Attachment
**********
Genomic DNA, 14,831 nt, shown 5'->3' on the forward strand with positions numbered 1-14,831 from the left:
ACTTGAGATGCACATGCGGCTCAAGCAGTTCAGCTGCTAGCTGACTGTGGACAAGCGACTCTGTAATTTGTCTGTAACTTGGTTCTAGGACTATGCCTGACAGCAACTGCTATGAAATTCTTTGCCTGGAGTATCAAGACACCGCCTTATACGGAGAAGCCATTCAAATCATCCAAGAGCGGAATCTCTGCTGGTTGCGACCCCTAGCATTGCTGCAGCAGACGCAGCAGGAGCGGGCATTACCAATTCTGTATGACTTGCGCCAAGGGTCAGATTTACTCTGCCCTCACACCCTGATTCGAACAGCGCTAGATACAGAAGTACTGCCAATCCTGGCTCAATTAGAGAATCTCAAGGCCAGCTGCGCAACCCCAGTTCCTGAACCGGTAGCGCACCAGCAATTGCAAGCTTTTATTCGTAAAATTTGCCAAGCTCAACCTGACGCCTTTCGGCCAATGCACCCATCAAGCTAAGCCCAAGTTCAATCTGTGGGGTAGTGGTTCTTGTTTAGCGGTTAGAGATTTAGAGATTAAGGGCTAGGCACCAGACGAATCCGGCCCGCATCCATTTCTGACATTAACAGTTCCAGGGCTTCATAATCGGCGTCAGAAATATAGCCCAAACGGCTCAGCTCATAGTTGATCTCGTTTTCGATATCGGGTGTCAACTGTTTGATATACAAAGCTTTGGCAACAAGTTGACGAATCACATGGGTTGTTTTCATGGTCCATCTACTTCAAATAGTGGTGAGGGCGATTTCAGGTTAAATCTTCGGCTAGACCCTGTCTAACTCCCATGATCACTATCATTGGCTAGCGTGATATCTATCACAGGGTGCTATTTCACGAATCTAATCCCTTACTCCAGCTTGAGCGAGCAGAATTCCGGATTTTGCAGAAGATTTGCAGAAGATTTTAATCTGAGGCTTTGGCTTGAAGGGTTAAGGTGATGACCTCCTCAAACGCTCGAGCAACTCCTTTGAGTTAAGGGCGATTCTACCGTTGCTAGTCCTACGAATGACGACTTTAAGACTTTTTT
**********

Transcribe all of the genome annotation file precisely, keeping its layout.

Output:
Genomic DNA, 14,831 nt, shown 5'->3' on the forward strand with positions numbered 1-14,831 from the left:
ACTTGAGATGCACATGCGGCTCAAGCAGTTCAGCTGCTAGCTGACTGTGGACAAGCGACTCTGTAATTTGTCTGTAACTTGGTTCTAGGACTATGCCTGACAGCAACTGCTATGAAATTCTTTGCCTGGAGTATCAAGACACCGCCTTATACGGAGAAGCCATTCAAATCATCCAAGAGCGGAATCTCTGCTGGTTGCGACCCCTAGCATTGCTGCAGCAGACGCAGCAGGAGCGGGCATTACCAATTCTGTATGACTTGCGCCAAGGGTCAGATTTACTCTGCCCTCACACCCTGATTCGAACAGCGCTAGATACAGAAGTACTGCCAATCCTGGCTCAATTAGAGAATCTCAAGGCCAGCTGCGCAACCCCAGTTCCTGAACCGGTAGCGCACCAGCAATTGCAAGCTTTTATTCGTAAAATTTGCCAAGCTCAACCTGACGCCTTTCGGCCAATGCACCCATCAAGCTAAGCCCAAGTTCAATCTGTGGGGTAGTGGTTCTTGTTTAGCGGTTAGAGATTTAGAGATTAAGGGCTAGGCACCAGACGAATCCGGCCCGCATCCATTTCTGACATTAACAGTTCCAGGGCTTCATAATCGGCGTCAGAAATATAGCCCAAACGGCTCAGCTCATAGTTGATCTCGTTTTCGATATCGGGTGTCAACTGTTTGATATACAAAGCTTTGGCAACAAGTTGACGAATCACATGGGTTGTTTTCATGGTCCATCTACTTCAAATAGTGGTGAGGGCGATTTCAGGTTAAATCTTCGGCTAGACCCTGTCTAACTCCCATGATCACTATCATTGGCTAGCGTGATATCTATCACAGGGTGCTATTTCACGAATCTAATCCCTTACTCCAGCTTGAGCGAGCAGAATTCCGGATTTTGCAGAAGATTTGCAGAAGATTTTAATCTGAGGCTTTGGCTTGAAGGGTTAAGGTGATGACCTCCTCAAACGCTCGAGCAACTCCTTTGAGTTAAGGGCGATTCTACCGTTGCTAGTCCTACGAATGACGACTTTAAGACTTTTTT